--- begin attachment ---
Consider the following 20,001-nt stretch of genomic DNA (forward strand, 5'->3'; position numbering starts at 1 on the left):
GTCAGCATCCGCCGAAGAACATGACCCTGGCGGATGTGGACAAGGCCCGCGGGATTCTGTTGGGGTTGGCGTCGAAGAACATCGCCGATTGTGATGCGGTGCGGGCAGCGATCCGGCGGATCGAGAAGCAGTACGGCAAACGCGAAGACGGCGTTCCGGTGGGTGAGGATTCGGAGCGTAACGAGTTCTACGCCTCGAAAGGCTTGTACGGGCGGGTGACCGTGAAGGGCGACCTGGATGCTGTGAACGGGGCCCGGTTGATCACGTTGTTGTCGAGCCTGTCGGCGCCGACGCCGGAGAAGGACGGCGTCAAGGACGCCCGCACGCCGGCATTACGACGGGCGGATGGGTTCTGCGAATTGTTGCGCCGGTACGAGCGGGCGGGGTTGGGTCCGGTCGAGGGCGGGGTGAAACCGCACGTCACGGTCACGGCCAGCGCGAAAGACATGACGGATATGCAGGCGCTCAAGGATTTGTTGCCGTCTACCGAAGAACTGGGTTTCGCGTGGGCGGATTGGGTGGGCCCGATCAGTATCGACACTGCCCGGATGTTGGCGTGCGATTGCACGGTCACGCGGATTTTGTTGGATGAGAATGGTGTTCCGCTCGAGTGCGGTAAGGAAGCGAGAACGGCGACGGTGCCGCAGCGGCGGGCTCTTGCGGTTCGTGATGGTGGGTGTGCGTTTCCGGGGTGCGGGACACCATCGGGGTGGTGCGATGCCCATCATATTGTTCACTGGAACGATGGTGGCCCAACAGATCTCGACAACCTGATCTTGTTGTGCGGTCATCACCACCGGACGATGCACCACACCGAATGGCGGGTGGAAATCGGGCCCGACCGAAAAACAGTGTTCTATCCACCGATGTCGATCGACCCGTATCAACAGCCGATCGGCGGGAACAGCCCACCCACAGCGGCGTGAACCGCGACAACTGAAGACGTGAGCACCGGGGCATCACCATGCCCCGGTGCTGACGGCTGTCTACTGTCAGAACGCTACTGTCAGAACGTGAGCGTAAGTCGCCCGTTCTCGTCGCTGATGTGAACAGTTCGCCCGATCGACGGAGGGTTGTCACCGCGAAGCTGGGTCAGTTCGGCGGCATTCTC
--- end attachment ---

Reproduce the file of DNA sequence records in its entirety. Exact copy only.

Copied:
Consider the following 20,001-nt stretch of genomic DNA (forward strand, 5'->3'; position numbering starts at 1 on the left):
GTCAGCATCCGCCGAAGAACATGACCCTGGCGGATGTGGACAAGGCCCGCGGGATTCTGTTGGGGTTGGCGTCGAAGAACATCGCCGATTGTGATGCGGTGCGGGCAGCGATCCGGCGGATCGAGAAGCAGTACGGCAAACGCGAAGACGGCGTTCCGGTGGGTGAGGATTCGGAGCGTAACGAGTTCTACGCCTCGAAAGGCTTGTACGGGCGGGTGACCGTGAAGGGCGACCTGGATGCTGTGAACGGGGCCCGGTTGATCACGTTGTTGTCGAGCCTGTCGGCGCCGACGCCGGAGAAGGACGGCGTCAAGGACGCCCGCACGCCGGCATTACGACGGGCGGATGGGTTCTGCGAATTGTTGCGCCGGTACGAGCGGGCGGGGTTGGGTCCGGTCGAGGGCGGGGTGAAACCGCACGTCACGGTCACGGCCAGCGCGAAAGACATGACGGATATGCAGGCGCTCAAGGATTTGTTGCCGTCTACCGAAGAACTGGGTTTCGCGTGGGCGGATTGGGTGGGCCCGATCAGTATCGACACTGCCCGGATGTTGGCGTGCGATTGCACGGTCACGCGGATTTTGTTGGATGAGAATGGTGTTCCGCTCGAGTGCGGTAAGGAAGCGAGAACGGCGACGGTGCCGCAGCGGCGGGCTCTTGCGGTTCGTGATGGTGGGTGTGCGTTTCCGGGGTGCGGGACACCATCGGGGTGGTGCGATGCCCATCATATTGTTCACTGGAACGATGGTGGCCCAACAGATCTCGACAACCTGATCTTGTTGTGCGGTCATCACCACCGGACGATGCACCACACCGAATGGCGGGTGGAAATCGGGCCCGACCGAAAAACAGTGTTCTATCCACCGATGTCGATCGACCCGTATCAACAGCCGATCGGCGGGAACAGCCCACCCACAGCGGCGTGAACCGCGACAACTGAAGACGTGAGCACCGGGGCATCACCATGCCCCGGTGCTGACGGCTGTCTACTGTCAGAACGCTACTGTCAGAACGTGAGCGTAAGTCGCCCGTTCTCGTCGCTGATGTGAACAGTTCGCCCGATCGACGGAGGGTTGTCACCGCGAAGCTGGGTCAGTTCGGCGGCATTCTC